How does rising atmospheric CO2 affect marine organisms?

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It Lives! Return of the Giant Kelp
Ladah, L.B., Zertuche-Gonzalez, J.A. and Hernandez-Carmona, G.  1999.  Giant kelp (Macrocystis pyrifera, Phaeophyceae) recruitment near its southern limit in Baja California after mass disappearance during ENSO 1997-1998. Journal of Phycology 35: 1106-1112.

What was done
During the El Niņo event of 1997-1998, density and population structure of giant kelp "forests" - located near Bahia Tortugas, Baja California, Mexico - were evaluated quarterly from January 1997 to September 1998 via diving surveys, while aerial surveys were conducted along most of the Baja California coast.

What was learned
From August 1997 to January 1998, sea surface temperature anomalies in Bahia Tortugas were greater than +3°C compared to the previous 10-year average; and from the fall of 1997 to the spring of 1998, not a single giant kelp could be found where extensive forests of these plants had lived previously.  "Unexpectedly," however, according to the authors, "plants were found in Bahia Tortugas again in July 1998, in spite of the widespread disappearance of the species less than a year earlier," which was presumably caused by the record-breaking sea surface temperatures.

What it means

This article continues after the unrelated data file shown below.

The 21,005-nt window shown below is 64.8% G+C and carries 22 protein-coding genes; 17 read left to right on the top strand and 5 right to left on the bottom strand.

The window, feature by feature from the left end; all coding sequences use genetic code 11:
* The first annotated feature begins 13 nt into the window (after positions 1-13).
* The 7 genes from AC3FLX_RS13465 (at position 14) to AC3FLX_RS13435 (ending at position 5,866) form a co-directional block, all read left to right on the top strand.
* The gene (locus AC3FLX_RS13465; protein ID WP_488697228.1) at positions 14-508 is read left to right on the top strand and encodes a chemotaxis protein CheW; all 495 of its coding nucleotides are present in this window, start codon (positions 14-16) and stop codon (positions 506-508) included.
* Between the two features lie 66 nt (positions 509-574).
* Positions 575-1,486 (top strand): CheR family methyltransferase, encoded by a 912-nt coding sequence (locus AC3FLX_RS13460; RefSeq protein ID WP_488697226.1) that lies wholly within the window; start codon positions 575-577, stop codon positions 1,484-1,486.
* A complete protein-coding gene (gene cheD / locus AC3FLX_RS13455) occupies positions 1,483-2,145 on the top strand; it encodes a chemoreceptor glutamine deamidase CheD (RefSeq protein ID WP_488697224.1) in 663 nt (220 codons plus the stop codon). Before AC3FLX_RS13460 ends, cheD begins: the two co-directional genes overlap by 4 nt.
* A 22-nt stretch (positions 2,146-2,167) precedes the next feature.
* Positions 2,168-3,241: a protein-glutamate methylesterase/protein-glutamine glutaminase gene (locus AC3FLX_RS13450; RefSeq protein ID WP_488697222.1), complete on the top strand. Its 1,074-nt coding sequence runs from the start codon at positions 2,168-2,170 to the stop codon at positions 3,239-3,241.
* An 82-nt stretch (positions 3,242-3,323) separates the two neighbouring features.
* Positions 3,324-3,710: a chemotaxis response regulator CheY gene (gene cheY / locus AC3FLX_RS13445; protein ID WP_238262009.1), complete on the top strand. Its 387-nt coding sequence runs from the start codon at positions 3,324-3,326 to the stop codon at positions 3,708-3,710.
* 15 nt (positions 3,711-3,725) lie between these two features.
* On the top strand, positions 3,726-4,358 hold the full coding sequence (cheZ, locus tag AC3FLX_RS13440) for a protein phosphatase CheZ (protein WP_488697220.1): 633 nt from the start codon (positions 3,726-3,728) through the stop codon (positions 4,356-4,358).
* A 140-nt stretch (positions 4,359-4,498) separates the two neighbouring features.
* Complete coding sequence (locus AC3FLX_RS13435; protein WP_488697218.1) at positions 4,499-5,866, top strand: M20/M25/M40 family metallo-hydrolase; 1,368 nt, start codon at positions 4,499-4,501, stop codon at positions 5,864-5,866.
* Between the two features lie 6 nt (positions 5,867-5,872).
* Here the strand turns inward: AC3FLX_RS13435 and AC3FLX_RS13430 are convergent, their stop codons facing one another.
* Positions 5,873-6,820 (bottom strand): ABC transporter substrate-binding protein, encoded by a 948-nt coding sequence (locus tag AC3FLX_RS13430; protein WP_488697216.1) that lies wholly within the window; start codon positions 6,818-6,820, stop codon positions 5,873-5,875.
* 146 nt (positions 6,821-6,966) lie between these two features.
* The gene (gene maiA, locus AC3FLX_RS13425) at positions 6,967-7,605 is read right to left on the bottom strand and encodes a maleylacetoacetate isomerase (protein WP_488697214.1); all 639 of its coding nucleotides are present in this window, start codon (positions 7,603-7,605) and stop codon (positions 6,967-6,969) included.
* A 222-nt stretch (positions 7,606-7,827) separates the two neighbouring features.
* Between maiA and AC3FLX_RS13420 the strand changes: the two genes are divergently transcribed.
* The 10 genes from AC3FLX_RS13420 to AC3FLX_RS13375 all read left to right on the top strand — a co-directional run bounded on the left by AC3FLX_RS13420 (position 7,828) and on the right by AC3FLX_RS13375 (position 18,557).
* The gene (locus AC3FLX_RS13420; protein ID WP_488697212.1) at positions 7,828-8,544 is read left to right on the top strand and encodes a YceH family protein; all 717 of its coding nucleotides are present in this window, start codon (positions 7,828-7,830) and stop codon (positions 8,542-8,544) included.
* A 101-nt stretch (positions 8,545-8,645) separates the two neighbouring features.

From evidence derived from population structure data and the rapidity with which the giant kelp plants reestablished themselves nearly everywhere they had been before, the authors suggest that "a microscopic stage that was not visible during dive surveys survived the stressful conditions of ENSO and caused the recruitment event, supporting the hypothesis that a bank of microscopic forms can survive conditions stressful to macroscopic algae."  Indeed, they state there is independent evidence to suggest that "microscopic stages may subsist in nature under low light intensities in a semi-dormant state until conditions become favorable."

It is interesting to note that this is the second type of "unexpected" recovery of marine biota from the unusually high water temperatures that occurred during the 1997-1998 El Niņo event - the other being the coral reef recovery discussed in our editorial Back from the Dead: Coral Recovery Signals Resiliency of Reef Ecosystems - and since tiny algae likely played a major role in both events, we wonder if there might not be a common denominator that may explain both of these biological "resurrections."  Something is clearly responsible; for in both cases the unexpected did indeed happen.  Hence, it would seem only logical that this question serve as a point of departure for future research.  The more we can learn about these mysterious happenings, the better foundation we will have for assessing the implications of potential global change.  As things stand now, pessimism based on ignorance is fueling the fires of irrationality, leading to calls for draconian actions to combat speculative consequences of phenomena of unproven reality.

Reviewed 6 September 2000